Table 1 The Table Shows the Molecules Belonging to the Class of Jak Kinase Inhibitor Under Investigation for Psoriasis

Figure 2 Summary of drugs under investigation or with preliminary efficacy in psoriasis disease (red), and drugs with no data reporting efficacy (orange). A) The JAK inhibitor blocks the JAK-STAT pathway signaling in Th17 cells. Specifically, deucravacitinib inhibits TYK2. B) Tapinarof, an AhR agonist, reduces IL-17 and IL-22 in both Th17 cells and keratinocytes. C) Spesolimab and imsidolimab inhibit IL-36R. D) Imo-8400 inhibits TLR-7/8/9. E) BAY1834345, ND2110 and ND2158 inhibit IRAK4. F) Piclidenoson inhibits A3AR in keratinocytes. G) Ponesimod, a selective S1PR1 agonist, induces sequestration of lymphocytes into lymph nodes and decreases peripheral lymphocyte counts and tracking of lymphocytes to peripheral tissues. H) Namilumab has not shown efficacy in psoriasis. J) PDE4 inhibitors act on lymphocytes. K) Among RORγt, just ABVV-157 and AUR-101 have shown efficacy in psoriasis. L) KD025, a ROCK2 inhibitor, reduces IL-17 secretion in Th17 cells.

Abbreviations: JAK, Janus kinase; STAT, signal transducer and activator of transcription; S1PR1, sphingosine-1-phosphate receptor 1; ROCK2, Rho-associated kinase 2; IL, interleukin; AhR, aryl hydrocarbon receptor; TLR, toll-like receptor; IRAK, interleukin 1 receptor-associated kinase.

Aryl Hydrocarbon Receptor Agonist

Aryl hydrocarbon receptor (AhR) is a cytosolic ligand-activated receptor and transcription factor, which is commonly expressed in the skin cells and binds endogenous and exogenous molecules and dioxins.22,23 AhR activation induces oxidative stress through cytochromes P450 and neutralizes oxidative stress through the nuclear factor-erythroid 2-related factor-2 (NRF2) transcription factor.24 Moreover, AhR regulates the Th17/22 axis, which is involved in psoriasis.24 In addition, AhR in cutaneous vascular endothelial cells (VECs) seems to be involved in the arising of psoriasis. Zhu et al have discovered that AhR in cutaneous VECs down-regulates neutrophil recruitment through adhesion molecule ICAM-1 in psoriasis, using a AhR knockout mice.25 AhR agonist reduced IL-23 receptor, Th17 master transcription factor, RORC, and the number of Th17 cells.26 Tapinarof, also known as benvitimod (WB-1001, GSK-2894512, and DMVT-505), is a non-steroidal anti-inflammatory drug in study for the treatment of psoriasis.27,28 In imiquimod-treated mice, tapinarof demonstrated less inflammation, epidermal thickening, and reduced pro-inflammatory cytokines, such as IL-17, IL-19, IL-22, IL-23, and IL-1β. In addition, tapinarof has an antioxidant activity based on the inhibition of reactive oxygen species through the NRF2 pathway.27 In ex vivo human skin, tapinarof reduced Th17 cytokines such as IL-17A, IL-17F, and IL-2227 (Table 2; Figure 2; Table S3).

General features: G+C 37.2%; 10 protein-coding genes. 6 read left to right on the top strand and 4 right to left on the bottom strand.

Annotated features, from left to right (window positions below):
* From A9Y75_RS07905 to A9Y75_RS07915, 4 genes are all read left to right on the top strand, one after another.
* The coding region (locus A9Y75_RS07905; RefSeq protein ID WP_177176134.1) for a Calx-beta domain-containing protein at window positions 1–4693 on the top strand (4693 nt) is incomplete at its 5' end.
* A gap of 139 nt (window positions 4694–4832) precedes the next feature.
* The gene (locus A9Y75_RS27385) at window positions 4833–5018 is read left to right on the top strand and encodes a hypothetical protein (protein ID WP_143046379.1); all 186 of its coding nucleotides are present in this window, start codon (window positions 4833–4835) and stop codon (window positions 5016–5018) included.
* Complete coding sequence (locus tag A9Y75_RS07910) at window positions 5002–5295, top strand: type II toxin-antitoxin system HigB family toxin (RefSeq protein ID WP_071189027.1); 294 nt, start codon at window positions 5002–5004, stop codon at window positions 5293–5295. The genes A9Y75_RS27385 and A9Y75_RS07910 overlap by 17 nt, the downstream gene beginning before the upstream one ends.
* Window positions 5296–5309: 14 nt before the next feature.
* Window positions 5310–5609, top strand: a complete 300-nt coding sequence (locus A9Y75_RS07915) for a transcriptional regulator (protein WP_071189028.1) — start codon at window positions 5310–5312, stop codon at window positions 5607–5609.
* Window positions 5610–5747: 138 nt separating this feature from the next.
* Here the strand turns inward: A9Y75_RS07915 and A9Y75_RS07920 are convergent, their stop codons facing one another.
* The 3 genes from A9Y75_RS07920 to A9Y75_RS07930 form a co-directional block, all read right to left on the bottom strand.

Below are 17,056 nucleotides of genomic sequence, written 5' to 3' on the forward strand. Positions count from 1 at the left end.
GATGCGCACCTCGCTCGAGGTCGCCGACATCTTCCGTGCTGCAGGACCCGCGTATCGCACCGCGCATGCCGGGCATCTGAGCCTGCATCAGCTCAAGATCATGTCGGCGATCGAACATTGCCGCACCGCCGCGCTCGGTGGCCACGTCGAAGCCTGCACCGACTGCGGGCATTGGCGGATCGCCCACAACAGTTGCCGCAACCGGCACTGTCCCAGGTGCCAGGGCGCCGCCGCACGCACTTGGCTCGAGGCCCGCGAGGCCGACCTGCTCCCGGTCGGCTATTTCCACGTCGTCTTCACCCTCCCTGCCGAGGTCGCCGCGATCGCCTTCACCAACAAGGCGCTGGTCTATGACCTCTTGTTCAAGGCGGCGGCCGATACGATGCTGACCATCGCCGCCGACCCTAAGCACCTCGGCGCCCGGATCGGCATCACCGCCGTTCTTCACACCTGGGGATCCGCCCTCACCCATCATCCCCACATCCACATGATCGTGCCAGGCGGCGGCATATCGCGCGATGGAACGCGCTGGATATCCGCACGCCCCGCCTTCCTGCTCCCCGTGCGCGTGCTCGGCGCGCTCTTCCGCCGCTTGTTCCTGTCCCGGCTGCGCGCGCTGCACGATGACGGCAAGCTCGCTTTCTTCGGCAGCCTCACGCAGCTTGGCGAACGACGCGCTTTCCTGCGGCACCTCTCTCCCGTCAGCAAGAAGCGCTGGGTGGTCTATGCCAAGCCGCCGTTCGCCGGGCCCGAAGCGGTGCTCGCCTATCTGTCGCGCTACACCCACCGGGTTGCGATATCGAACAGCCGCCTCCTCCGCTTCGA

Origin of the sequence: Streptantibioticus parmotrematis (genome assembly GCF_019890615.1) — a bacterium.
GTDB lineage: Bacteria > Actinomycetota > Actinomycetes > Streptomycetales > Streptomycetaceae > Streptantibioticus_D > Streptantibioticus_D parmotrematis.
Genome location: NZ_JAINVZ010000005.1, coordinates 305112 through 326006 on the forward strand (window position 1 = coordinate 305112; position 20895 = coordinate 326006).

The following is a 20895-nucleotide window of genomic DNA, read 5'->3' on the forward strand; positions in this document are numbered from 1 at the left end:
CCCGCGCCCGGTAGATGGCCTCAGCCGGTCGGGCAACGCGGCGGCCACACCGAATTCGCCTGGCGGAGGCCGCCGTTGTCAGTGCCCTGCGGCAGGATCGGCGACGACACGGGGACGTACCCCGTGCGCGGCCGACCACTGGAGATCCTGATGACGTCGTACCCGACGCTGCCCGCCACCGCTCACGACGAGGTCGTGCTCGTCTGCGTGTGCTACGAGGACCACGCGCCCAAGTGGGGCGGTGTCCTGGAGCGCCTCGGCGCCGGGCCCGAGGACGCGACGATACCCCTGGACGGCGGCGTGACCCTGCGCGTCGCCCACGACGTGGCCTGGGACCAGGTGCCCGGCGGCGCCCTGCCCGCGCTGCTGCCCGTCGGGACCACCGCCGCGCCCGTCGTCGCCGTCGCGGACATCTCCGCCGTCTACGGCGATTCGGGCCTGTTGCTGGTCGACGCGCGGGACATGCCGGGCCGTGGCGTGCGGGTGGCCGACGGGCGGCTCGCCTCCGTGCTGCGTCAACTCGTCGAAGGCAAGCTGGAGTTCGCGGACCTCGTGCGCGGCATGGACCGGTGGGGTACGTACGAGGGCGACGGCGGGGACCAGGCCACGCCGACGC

Table 2 The Table Shows the Molecules Belonging to the Class of Aryl Hydrocarbon Receptor Agonist Under Investigation for Psoriasis

Retinoic Acid-Related Orphan Receptor-γt Inverse Agonists

RORC2 is a crucial transcription factor for Th17 cell differentiation.29 Inhibiting RORC activity is considered a promising strategy for the treatment of psoriasis.29 Two receptor isoforms are produced from the same RORC gene:30 RORγ (also referred to as RORγ1;31 and RORγt (also known as RORγ2).32 RORγt is the most studied of the two isoforms. The transcription factor is essential for lymph nodes and Peyer’s patches organogenesis.33,34 It inhibits undifferentiated T cells apoptosis, supporting their Th17 differentiation, though the regulation of Fas ligand and IL-2.30 RORγt is a validated drug target for the treatment of cutaneous inflammatory disorders such as psoriasis. Among the RORγt inverse agonist, ABBV-157 is a small molecule currently employed in a clinical trial on the treatment of chronic plaque psoriasis, still in the recruitment phase (Table 3; Figure 2; Table S4). AUR101 is a potent oral RORγt inverse agonist, with high selectivity among other ROR isoforms, showing IL-17 modulation with an acceptable safety profile, which has recently completed a phase I human study. AUR-101 has demonstrated inhibition of IL-17A in whole blood from psoriasis patients and very significant reduction in histopathology scores in two separate pre-clinical psoriasis models. In addition, AUR-101 has been found to be safe in preclinical toxicology evaluations, at several fold of anticipated efficacious doses in humans (Table 3; Figure 2; Table S5). To data, other two RORγt inverse agonists have been studied, vimirogant (also known as AGN 242428 or VTP 43742) and GSK2981278, but no efficacy in cutaneous psoriasis has been demonstrated (Tables S6, S18).

Table 3 The Table Shows the Molecules Belonging to the Class of Retinoic Acid-Related Orphan Receptor γt Inverse Agonists Under Investigation for Psoriasis. Vimirogant and GSK2981278 are Reported in the Table S19 Due to Any Efficacy in the Pathology

Sphingosine-1-Phosphate Receptors Agonists